So yes, indirectly, we are optimizing for users, and that is important to remember, especially in the context of Core Updates lately, but the semantics matter. Never take your eye off the ball or forget what your role is. 

Back to What A Core Update Is and Consists Of

We can hardly talk about preparing your site for a core update without first exploring what they are, now that we know how the Core differs from other algorithms and functions.

A Core Update is, in essence, the updating of the foundation of the system itself, but not necessarily all or even many of the individual components.

Areas that may be upgraded include but are definitely not limited to:

  • Infrastructure (ex – Caffeine) – A Core Update may involve or have more to do with how pages and data are indexed, than how they are ranked.

  • Improving The Understanding Of Language (ex – Hummingbird) – A Core Update may involve retooling the way information is understood and processed, rather than how signals are weighted. Basically, changing the input to the sub-algorithms, rather than the output. Note: “sub-algorithm” is my term, not theirs, as far as I know, so you may not find it used elsewhere.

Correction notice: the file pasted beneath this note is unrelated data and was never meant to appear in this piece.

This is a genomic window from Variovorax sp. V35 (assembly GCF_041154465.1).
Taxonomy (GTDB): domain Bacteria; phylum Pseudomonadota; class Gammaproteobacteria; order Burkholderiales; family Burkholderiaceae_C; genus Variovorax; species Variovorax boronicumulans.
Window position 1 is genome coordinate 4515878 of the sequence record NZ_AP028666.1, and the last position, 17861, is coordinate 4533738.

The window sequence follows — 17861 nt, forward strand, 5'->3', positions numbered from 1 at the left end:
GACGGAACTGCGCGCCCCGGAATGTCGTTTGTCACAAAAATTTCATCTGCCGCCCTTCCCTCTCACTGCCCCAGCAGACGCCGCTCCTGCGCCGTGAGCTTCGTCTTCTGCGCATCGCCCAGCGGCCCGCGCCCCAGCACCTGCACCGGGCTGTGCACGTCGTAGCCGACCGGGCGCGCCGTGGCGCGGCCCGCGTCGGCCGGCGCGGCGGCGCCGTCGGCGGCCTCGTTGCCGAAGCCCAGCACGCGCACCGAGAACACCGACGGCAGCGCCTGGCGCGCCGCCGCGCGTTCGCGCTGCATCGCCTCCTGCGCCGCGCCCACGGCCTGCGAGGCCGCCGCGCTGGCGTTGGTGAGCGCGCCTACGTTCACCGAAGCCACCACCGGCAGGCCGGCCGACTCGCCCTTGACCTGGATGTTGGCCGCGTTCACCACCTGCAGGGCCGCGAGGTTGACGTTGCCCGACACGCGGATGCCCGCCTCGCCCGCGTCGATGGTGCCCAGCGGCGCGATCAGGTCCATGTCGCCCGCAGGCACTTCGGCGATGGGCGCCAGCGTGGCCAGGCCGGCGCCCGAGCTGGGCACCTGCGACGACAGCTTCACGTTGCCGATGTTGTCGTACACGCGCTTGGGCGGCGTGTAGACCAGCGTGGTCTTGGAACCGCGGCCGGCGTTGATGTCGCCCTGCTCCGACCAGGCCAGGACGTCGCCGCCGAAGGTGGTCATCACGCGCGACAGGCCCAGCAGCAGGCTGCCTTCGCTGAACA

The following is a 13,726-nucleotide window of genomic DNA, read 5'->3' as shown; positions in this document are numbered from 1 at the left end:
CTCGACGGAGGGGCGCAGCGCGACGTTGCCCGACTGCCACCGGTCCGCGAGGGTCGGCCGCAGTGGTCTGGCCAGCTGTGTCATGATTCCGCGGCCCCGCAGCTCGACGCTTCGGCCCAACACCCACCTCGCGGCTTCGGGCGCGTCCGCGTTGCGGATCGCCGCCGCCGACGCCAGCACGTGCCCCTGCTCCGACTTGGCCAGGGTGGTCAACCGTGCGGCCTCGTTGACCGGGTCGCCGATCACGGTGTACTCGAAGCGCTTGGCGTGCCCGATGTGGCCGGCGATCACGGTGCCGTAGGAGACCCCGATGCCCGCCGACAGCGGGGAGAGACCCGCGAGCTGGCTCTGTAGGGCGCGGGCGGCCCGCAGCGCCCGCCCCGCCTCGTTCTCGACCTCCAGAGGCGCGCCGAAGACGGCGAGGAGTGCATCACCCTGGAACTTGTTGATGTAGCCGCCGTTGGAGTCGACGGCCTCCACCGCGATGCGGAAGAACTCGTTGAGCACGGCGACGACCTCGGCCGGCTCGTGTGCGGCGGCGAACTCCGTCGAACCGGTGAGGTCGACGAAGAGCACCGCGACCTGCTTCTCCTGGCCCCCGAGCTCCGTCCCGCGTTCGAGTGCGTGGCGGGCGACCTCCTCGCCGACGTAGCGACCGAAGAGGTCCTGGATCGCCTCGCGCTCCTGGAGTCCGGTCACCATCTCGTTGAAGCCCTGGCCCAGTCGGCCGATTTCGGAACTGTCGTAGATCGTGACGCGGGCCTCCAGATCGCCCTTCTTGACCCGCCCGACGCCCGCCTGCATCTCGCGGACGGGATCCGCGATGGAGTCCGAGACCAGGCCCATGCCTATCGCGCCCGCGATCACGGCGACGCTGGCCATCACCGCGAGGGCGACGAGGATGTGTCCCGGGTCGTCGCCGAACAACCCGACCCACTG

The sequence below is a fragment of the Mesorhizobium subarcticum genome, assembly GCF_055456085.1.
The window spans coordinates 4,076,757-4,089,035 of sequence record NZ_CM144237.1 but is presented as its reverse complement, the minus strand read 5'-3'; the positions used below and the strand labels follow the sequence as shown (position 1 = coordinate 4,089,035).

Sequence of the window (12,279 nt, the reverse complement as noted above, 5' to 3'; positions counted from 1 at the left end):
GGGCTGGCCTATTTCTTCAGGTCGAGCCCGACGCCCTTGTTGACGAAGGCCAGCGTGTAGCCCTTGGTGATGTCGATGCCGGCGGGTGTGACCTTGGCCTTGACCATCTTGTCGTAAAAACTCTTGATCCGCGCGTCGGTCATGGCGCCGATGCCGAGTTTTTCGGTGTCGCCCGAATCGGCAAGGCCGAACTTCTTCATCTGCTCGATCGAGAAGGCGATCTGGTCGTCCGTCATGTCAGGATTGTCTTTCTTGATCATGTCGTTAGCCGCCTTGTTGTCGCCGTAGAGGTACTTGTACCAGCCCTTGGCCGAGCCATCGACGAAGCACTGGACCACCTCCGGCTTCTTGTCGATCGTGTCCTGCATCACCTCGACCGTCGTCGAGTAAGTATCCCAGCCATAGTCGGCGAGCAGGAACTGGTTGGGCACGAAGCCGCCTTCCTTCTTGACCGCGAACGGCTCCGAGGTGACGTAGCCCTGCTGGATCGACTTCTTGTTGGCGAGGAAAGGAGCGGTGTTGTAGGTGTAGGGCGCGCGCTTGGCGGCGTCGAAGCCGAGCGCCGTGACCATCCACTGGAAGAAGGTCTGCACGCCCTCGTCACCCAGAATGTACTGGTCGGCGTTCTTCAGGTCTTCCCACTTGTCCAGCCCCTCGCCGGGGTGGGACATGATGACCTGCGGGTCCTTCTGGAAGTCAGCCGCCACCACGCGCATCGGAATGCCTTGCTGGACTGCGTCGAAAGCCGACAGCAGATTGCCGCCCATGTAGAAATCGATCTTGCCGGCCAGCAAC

• Merging Algorithms (ex – Penguin 4.0) – At some point, sub-algorithms may seem better to roll into other algorithms. With Penguin 4.0, we saw a Core Update that took an infrequently updated algorithm, rolled into the evergreen core.

  • Broad Signals (ex – Medic) – A Core Update may adjust the way broad signals are calculated. Using the Medic Update as an example, an adjustment to an individual quality or trust signal weight/algorithm would not be a Core Update, but with Medic, the Core was adjusted to reconfigure how the entire trust and quality system functioned for YMYL sites, which undoubtedly included adjustments to how the different algorithms shared information.

  • E-A-T (ex – Google’s Advice) – In their blog, Google specifically noted that sites impacted negatively by Core Updates need to look at E-A-T. This makes sense when we think of the variety of signals needed to assess E-A-T. They couldn’t be captured in a signal algorithm; they require multiple algorithms working together in multiple onsite and offsite areas. It takes updating The Core, updating the foundation for how the other parts work together, to get that job done.